decisions to achieve them. In practice it has created problems that are at least as awkward. The stability pact has not held because in 2003 France and Germany so conspicuously disregarded the rules, despite having voted to enforce them two years earlier against Portugal. In so doing, they inflicted grievous damage on any notion that the authority of the EU institutions over monetary union could be impersonal or an agent to realise a European common good. But without some faith among the politicians and citizens of the euro states that monetary union will not produce
which put primary emphasis on implementation of the PCA that had only just entered into force in 1998 (Chirila, 2002: 53–55). From 1998, Moldovan governments continued to pay attention to European integration in their programmes, maintaining it as a strategic objective (Klipii, 2002: 9–26). Moreover, since the launch of the Stability Pact for South Eastern Europe in 1999, the Moldovan authorities made efforts to join this new EU initiative. They hoped that joining the Balkan group of potential EU candidates would provide Moldova with a clear perspective of EU
Council are convinced that the EU shall play its full role on the international stage’). Meanings at the EU level concerning the nature of EU actorness can therefore not be said to be fixed. POLICY PRACTICE The policy activities of the EU have so far concentrated on the civilian aspects of foreign policy (stability pacts, trade and cooperation agreements, political conditionality, declaratory
-track’ approach, combining a ﬁrm commitment to NATO’s aerial bombardment, together with intensive diplomatic eﬀorts aimed at averting military action. Inherent in Germany’s diplomatic behaviour were strong traits of multilateralism through the use of international institutions and bodies (i.e. G8, the EU, Quint) as means towards a solution. Through the special Kosovo summit in April in Cologne particularly, Germany, as president of the EU, took forward the idea of a broad stability pact for South-East Europe, promoting the importance of bringing the countries of the region into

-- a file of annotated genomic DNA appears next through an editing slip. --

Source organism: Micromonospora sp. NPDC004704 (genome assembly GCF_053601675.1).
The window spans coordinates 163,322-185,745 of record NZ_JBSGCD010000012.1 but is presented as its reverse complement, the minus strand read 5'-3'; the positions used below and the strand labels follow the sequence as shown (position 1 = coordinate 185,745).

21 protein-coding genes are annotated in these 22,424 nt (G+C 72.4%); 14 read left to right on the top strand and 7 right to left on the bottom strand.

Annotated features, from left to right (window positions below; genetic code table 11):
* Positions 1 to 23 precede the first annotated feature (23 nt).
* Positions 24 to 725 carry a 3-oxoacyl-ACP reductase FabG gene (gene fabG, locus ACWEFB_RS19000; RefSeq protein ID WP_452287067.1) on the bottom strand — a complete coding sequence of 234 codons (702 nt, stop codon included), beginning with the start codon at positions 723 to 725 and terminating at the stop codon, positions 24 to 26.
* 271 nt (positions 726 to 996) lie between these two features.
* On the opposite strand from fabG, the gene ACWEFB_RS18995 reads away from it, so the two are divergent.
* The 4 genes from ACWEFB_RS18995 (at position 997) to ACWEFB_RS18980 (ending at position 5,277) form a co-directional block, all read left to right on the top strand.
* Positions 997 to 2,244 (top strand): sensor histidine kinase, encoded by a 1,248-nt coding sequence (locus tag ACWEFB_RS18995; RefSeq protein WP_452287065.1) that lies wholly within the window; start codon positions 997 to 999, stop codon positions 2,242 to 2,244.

Summit in June 1993 they were transformed into a perspective on enlargement of the European Union. A so-called Stability Pact was designed in order to de-escalate potential conflicts in the Central and Eastern parts of Europe. Furthermore, the Eastern enlargement can be regarded as a huge foreign policy initiative significantly increasing the scope of innumerable European regimes, from the entire acquis communautaire to administrative
the sense that they are able to explain and justify their actions. Thus a logic of appropriateness is seen to grow out of duty rather than of habit. 5 These lessons also inspired agreement on a French plan for a Stability Pact in Europe. The Pact was a forum in which the Central and Eastern European applicants were strongly encouraged to
covered in this volume, participate in the EU’s Regional Cooperation Council which superseded the Stability Pact for South-Eastern Europe in 2008. Turkey has its own bilateral relationship with the EU and has had an AA since 1963. For reasons of space we have not looked at the operation of these in detail in this chapter but many of the problems of the external governance approach of the ENP also apply to these relationships.